Additionally, Gorbea overhauled lobbying laws to hold special interests accountable when they don’t follow the law, ensure better compliance so the public can see who is influencing their government and enhance transparency.

"What comes next is a turning point in the history of the state and in the history of our country because we need to build things in a fundamentally different way," Gorbea said. "The government structures that were created in the '80s and '90s are not going to help us handle our cyber challenges" — an issue that rose to prominence this month when Colonial Pipeline, the largest fuel pipeline in the U.S., was forced to shut down operations after one of the most disruptive cyberattacks in U.S. history.

In videos announcing her campaign, in English and in Spanish, Gorbea said she is "running for governor to make government more accountable to the people, to bring diverse voices to the table and connect people to hopeful opportunities that will help them thrive."

Gorbea is part of a growing number of Latinos who have been elected into public office in Rhode Island in recent years, including mayors, state legislators and other local offices.

The rise of Latino political power in Rhode Island is consistent with the state's Latino population growth.

About 148,000 Latinos live in Rhode Island, making up about 16 percent of the state's population, most of whom speak Spanish. Nearly 123,000 native Spanish-speakers live in Rhode Island, which is 12.3 percent of the state's population.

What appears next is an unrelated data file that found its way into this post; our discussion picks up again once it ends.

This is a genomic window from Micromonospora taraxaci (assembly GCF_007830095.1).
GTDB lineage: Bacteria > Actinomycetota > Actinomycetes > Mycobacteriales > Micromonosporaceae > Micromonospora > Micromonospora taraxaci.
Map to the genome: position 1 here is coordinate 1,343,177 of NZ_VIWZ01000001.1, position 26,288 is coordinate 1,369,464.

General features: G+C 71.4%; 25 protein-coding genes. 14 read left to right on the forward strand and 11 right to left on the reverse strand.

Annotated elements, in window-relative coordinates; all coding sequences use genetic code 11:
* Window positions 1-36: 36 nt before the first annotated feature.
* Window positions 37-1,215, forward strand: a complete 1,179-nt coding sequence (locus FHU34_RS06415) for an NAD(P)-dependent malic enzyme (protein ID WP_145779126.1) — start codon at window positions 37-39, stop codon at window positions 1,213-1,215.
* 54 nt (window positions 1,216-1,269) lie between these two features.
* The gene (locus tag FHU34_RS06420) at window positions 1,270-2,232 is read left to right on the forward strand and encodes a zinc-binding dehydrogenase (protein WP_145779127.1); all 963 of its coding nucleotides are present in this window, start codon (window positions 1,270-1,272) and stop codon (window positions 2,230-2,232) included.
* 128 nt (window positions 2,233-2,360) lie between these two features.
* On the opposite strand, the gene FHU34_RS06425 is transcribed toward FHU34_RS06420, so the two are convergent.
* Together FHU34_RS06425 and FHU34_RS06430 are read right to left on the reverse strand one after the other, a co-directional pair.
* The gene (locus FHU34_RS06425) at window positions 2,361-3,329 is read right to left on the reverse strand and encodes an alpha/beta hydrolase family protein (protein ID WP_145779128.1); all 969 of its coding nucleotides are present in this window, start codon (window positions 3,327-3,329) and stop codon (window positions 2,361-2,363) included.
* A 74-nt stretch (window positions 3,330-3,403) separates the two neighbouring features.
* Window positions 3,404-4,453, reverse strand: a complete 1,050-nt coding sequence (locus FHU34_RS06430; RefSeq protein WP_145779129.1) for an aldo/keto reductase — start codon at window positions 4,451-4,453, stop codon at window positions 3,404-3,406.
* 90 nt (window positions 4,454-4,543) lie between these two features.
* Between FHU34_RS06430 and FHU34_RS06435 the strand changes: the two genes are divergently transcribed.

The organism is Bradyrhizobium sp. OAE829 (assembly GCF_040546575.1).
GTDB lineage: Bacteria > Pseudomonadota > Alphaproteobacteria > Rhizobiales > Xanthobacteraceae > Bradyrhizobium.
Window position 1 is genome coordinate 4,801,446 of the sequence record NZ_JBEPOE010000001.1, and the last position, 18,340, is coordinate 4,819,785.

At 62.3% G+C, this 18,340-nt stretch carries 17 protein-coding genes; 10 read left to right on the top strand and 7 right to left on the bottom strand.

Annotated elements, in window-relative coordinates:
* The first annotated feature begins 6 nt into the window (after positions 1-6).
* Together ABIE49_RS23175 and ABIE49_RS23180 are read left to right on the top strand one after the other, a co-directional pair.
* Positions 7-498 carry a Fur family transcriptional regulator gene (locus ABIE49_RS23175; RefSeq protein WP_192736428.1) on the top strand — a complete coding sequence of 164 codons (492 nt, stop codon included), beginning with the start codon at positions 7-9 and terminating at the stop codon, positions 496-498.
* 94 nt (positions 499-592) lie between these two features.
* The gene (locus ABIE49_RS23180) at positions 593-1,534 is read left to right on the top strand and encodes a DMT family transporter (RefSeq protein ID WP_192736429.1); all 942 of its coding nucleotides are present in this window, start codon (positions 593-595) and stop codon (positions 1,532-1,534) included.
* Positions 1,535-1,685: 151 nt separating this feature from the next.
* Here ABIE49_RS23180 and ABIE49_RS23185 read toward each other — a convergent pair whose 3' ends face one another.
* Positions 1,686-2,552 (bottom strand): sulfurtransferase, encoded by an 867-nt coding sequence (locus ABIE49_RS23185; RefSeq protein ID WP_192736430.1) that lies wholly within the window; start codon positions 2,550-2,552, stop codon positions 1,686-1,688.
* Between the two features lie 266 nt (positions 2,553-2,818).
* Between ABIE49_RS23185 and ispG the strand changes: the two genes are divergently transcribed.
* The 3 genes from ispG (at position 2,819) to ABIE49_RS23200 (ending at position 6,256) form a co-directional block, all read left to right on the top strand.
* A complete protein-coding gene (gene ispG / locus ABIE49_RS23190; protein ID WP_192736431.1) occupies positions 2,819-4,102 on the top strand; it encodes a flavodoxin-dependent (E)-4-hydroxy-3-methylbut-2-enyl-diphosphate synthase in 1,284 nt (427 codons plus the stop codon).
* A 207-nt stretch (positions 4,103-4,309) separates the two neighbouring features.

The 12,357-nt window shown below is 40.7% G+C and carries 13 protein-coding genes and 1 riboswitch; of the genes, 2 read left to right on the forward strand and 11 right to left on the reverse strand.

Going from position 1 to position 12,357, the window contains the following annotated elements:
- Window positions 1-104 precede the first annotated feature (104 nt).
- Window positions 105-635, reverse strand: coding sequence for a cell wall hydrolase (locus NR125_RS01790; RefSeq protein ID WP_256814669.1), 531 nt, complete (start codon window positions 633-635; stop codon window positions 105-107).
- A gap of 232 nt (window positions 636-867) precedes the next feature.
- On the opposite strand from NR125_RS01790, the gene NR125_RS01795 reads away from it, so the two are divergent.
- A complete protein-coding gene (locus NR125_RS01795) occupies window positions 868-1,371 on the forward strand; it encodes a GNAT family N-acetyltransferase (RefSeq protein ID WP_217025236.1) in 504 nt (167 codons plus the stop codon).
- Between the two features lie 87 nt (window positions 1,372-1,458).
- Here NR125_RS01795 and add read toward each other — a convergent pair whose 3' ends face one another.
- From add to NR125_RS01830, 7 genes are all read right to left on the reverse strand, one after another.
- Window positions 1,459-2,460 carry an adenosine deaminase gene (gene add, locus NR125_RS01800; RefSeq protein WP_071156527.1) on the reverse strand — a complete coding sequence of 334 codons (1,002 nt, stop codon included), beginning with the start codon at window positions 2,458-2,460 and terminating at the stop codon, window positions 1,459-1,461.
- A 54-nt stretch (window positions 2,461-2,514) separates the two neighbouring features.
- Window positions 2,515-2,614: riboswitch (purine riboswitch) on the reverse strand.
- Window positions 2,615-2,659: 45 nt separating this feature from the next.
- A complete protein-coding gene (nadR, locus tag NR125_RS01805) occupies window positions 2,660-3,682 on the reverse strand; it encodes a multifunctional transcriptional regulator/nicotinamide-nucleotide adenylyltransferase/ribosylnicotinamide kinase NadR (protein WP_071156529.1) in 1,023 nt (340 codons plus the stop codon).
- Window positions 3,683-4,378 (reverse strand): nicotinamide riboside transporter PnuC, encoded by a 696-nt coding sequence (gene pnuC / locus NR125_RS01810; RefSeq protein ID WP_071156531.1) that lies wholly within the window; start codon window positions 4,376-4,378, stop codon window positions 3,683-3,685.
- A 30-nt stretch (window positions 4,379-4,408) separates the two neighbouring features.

"In order to build an equitable and just economy, you got to focus locally on making sure that every kid has a quality education, that you have housing affordability across a variety of economic incomes. And then we need to be able to address the challenges and opportunities of climate change," Gorbea said.

Gorbea said that the combination of both her lived and professional experiences put her in a unique position to deliver on those promises.

Gorbea was born in Puerto Rico. She earned a bachelor’s degree from Princeton University’s School of International and Public Affairs and a master’s degree in public administration from Columbia University’s School of International and Public Affairs.

In the late 1990s, Gorbea worked at the Puerto Rico Government Development Bank. She then served as deputy secretary of state from 2002 to 2006 when Matt Brown was secretary of state.

Gorbea has also worked as the program officer for economic and community development for the Rhode Island Foundation. She was the founding president of the now dissolved Rhode Island Latino Civic Fund and the executive director of HousingWorks.

"That is where my background absolutely comes into play. It's yes, my dedication for public service, but it's also the fact that I come into it as a Latina, and someone who has made her home here in Rhode Island," Gorbea, who lives in of North Kingstown, said. "It's not just the six and a half years that I've worked as secretary of state. It's the almost 30 years of working in the community at the state and local level to make sure that government is held accountable."